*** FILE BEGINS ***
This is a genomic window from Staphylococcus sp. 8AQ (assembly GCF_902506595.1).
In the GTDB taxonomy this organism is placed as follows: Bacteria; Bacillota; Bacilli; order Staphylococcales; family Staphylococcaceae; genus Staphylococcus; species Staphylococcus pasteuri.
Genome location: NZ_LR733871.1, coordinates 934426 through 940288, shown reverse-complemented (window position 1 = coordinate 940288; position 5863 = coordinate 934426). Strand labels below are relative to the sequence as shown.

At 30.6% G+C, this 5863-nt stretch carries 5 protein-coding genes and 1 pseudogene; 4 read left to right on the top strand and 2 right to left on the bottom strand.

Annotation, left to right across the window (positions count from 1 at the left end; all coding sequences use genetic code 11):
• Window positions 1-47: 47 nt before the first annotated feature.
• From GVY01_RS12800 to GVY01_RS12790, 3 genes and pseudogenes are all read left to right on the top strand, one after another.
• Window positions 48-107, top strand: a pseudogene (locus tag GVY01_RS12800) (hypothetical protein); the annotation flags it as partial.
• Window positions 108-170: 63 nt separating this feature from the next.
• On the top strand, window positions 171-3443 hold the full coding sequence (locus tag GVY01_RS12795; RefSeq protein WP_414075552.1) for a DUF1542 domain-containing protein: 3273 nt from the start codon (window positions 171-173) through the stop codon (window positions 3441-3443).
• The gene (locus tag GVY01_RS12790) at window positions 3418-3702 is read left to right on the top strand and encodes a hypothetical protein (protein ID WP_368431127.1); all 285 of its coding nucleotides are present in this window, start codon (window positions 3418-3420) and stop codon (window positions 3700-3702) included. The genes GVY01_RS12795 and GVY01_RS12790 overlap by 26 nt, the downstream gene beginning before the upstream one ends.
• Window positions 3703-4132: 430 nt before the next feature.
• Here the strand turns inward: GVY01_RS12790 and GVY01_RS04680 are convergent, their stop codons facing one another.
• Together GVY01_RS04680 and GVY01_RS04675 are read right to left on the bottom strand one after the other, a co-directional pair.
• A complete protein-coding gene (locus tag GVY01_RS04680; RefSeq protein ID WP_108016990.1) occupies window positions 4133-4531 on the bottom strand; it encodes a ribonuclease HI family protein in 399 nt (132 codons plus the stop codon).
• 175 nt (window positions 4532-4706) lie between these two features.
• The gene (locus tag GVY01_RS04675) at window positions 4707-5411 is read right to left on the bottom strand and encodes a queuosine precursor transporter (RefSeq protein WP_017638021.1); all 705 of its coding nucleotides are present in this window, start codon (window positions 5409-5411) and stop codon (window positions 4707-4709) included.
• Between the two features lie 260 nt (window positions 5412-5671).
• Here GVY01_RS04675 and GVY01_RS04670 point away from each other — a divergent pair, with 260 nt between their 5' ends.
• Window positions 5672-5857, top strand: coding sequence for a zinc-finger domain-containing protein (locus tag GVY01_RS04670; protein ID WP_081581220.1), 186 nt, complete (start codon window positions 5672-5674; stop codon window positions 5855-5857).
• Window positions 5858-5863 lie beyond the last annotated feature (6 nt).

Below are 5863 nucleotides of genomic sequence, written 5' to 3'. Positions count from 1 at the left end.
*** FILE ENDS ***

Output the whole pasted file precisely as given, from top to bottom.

This is a genomic window from Staphylococcus sp. 8AQ (assembly GCF_902506595.1).
In the GTDB taxonomy this organism is placed as follows: Bacteria; Bacillota; Bacilli; order Staphylococcales; family Staphylococcaceae; genus Staphylococcus; species Staphylococcus pasteuri.
Genome location: NZ_LR733871.1, coordinates 934426 through 940288, shown reverse-complemented (window position 1 = coordinate 940288; position 5863 = coordinate 934426). Strand labels below are relative to the sequence as shown.

At 30.6% G+C, this 5863-nt stretch carries 5 protein-coding genes and 1 pseudogene; 4 read left to right on the top strand and 2 right to left on the bottom strand.

Annotation, left to right across the window (positions count from 1 at the left end; all coding sequences use genetic code 11):
• Window positions 1-47: 47 nt before the first annotated feature.
• From GVY01_RS12800 to GVY01_RS12790, 3 genes and pseudogenes are all read left to right on the top strand, one after another.
• Window positions 48-107, top strand: a pseudogene (locus tag GVY01_RS12800) (hypothetical protein); the annotation flags it as partial.
• Window positions 108-170: 63 nt separating this feature from the next.
• On the top strand, window positions 171-3443 hold the full coding sequence (locus tag GVY01_RS12795; RefSeq protein WP_414075552.1) for a DUF1542 domain-containing protein: 3273 nt from the start codon (window positions 171-173) through the stop codon (window positions 3441-3443).
• The gene (locus tag GVY01_RS12790) at window positions 3418-3702 is read left to right on the top strand and encodes a hypothetical protein (protein ID WP_368431127.1); all 285 of its coding nucleotides are present in this window, start codon (window positions 3418-3420) and stop codon (window positions 3700-3702) included. The genes GVY01_RS12795 and GVY01_RS12790 overlap by 26 nt, the downstream gene beginning before the upstream one ends.
• Window positions 3703-4132: 430 nt before the next feature.
• Here the strand turns inward: GVY01_RS12790 and GVY01_RS04680 are convergent, their stop codons facing one another.
• Together GVY01_RS04680 and GVY01_RS04675 are read right to left on the bottom strand one after the other, a co-directional pair.
• A complete protein-coding gene (locus tag GVY01_RS04680; RefSeq protein ID WP_108016990.1) occupies window positions 4133-4531 on the bottom strand; it encodes a ribonuclease HI family protein in 399 nt (132 codons plus the stop codon).
• 175 nt (window positions 4532-4706) lie between these two features.
• The gene (locus tag GVY01_RS04675) at window positions 4707-5411 is read right to left on the bottom strand and encodes a queuosine precursor transporter (RefSeq protein WP_017638021.1); all 705 of its coding nucleotides are present in this window, start codon (window positions 5409-5411) and stop codon (window positions 4707-4709) included.
• Between the two features lie 260 nt (window positions 5412-5671).
• Here GVY01_RS04675 and GVY01_RS04670 point away from each other — a divergent pair, with 260 nt between their 5' ends.
• Window positions 5672-5857, top strand: coding sequence for a zinc-finger domain-containing protein (locus tag GVY01_RS04670; protein ID WP_081581220.1), 186 nt, complete (start codon window positions 5672-5674; stop codon window positions 5855-5857).
• Window positions 5858-5863 lie beyond the last annotated feature (6 nt).

Below are 5863 nucleotides of genomic sequence, written 5' to 3'. Positions count from 1 at the left end.